Any suspicion of possible security breaches should be followed up ASAP with a quick call to your security service. If something looks wrong, or strange, there probably is a security issue. If there’s anything at all on your site you didn’t put there, there definitely is a problem. 

This is a case when healthy paranoia is the best option. Nobody will say you’re worrying about nothing. Hacking is one of the most common problems for businesses and all security experts will understand and sympathise. 

The other measures you can take are both practical and reassuring:

  • Get your ISP to provide security additions like the https prefix indicating your site is secure. 
  • Ensure you have technical support available at all times, 24/7. This can be done with a phone call, and at a good market price if you get specialist services. 
  • Maintain your website admin diligently. Whether you do your admin in-house or through a third party, you can usually spot possible issues. 

Typical issues can include: 

  • Unusual big spikes in user numbers: Bots tend to consume a lot of user space, for no obvious reason. They don’t do business; they just show up in your statistics. User numbers may look ridiculously high because there are so many more than usual. 
  • Forum comments with links to dubious sites or built-in malware. Obvious, yes, but also possibly dangerous. These users should be blocked, ASAP. 
  • Dashboard information: Do you have a lot of users with the same or similar IPs or coming from the same place? Places like Russia, the US, or other countries with reputations for serious hacking? That’s a sign of a classic botnet. Do not ignore this threat. The unusual level of interest in your site is a clear warning.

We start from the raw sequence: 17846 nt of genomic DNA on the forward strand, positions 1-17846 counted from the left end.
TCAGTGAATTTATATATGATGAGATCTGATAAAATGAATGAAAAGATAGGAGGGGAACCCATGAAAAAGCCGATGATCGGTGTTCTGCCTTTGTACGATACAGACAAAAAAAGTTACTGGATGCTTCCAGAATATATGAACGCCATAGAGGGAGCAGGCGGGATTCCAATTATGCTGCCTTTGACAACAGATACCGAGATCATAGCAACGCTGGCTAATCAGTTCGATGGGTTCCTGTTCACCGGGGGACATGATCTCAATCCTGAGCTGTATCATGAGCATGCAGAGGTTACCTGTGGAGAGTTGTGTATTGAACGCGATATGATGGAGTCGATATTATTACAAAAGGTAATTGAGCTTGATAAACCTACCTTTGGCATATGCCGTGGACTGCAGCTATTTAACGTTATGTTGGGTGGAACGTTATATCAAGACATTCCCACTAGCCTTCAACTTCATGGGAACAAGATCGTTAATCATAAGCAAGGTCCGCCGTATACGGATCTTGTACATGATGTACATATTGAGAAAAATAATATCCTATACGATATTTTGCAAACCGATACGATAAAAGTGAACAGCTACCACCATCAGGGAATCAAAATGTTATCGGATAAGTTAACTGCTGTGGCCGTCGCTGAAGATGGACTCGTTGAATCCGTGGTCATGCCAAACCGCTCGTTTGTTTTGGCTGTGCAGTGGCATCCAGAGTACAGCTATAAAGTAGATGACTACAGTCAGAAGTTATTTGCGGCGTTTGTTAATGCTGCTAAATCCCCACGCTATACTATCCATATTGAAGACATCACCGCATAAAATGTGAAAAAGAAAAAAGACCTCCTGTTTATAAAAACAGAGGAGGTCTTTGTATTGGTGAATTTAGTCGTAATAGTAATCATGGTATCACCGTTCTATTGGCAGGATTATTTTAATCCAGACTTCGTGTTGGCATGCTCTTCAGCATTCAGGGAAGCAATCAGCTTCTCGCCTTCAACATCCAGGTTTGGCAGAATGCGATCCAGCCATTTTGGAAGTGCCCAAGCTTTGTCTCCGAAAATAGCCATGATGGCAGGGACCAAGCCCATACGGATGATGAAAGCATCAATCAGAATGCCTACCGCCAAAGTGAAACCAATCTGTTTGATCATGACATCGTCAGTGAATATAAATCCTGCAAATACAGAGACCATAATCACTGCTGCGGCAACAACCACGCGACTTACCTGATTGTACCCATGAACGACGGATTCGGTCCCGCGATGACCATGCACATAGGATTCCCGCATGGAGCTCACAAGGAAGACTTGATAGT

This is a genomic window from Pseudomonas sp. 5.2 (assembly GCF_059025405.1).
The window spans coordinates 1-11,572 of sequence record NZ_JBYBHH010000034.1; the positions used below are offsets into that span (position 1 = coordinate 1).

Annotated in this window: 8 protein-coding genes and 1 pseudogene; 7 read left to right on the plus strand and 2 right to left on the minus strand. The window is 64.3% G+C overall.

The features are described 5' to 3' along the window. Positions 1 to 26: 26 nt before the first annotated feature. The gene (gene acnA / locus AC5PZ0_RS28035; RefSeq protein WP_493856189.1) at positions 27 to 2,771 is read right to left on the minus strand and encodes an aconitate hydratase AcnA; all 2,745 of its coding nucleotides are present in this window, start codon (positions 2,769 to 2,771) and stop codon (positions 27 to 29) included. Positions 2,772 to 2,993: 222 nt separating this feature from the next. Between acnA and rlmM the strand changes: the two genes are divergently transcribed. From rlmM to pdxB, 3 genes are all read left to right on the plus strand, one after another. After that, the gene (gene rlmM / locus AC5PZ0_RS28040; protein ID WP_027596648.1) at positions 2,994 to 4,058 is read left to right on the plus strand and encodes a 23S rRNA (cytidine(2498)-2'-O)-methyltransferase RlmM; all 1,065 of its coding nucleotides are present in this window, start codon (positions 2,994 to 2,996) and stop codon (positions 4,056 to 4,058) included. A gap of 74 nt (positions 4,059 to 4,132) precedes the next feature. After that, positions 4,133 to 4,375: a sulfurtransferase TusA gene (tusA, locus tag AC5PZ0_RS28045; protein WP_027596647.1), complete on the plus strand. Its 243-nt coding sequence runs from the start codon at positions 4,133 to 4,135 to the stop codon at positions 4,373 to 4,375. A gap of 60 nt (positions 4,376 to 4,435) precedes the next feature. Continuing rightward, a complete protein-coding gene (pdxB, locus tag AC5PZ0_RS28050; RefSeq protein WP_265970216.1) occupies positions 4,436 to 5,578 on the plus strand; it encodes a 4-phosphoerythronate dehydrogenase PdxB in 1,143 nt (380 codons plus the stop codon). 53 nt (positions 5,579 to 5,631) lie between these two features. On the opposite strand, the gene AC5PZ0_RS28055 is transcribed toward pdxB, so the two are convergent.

Yes, your website does need expert security

If you’re a mid-range business or growing smaller business, investing in security is a good professional move. The effects of hacking can be truly heartbreaking, as well as destructive and staggeringly expensive. 

Loss of business alone can truly damage a business and its reputation. Modern businesses now expect proper online security to be in place. In B2B terms, it’s a mutual obligation, usually unstated, but important. A hack can destroy a good business relationship, so be aware of your security obligations. 

If you do direct business or conduct any kind of transaction onsite, top quality security is absolutely critical. If you don’t have a security service, you need to set up your security, right now. Hackers don’t wait for opportunities. Just pick up the phone and get moving. You’ll be glad you did. 

Looking for some help with your security? 

MaxIT is your instant all-round solution if you’re an Australian business looking for top-of-the-line security, We help all types of businesses, from major corporations to startups. We provide 24/7 support, friendly practical help, and a full spectrum of scalable services to meet your budget as well as your security needs. Our experts are here to solve problems and keep you safe, so give us a call.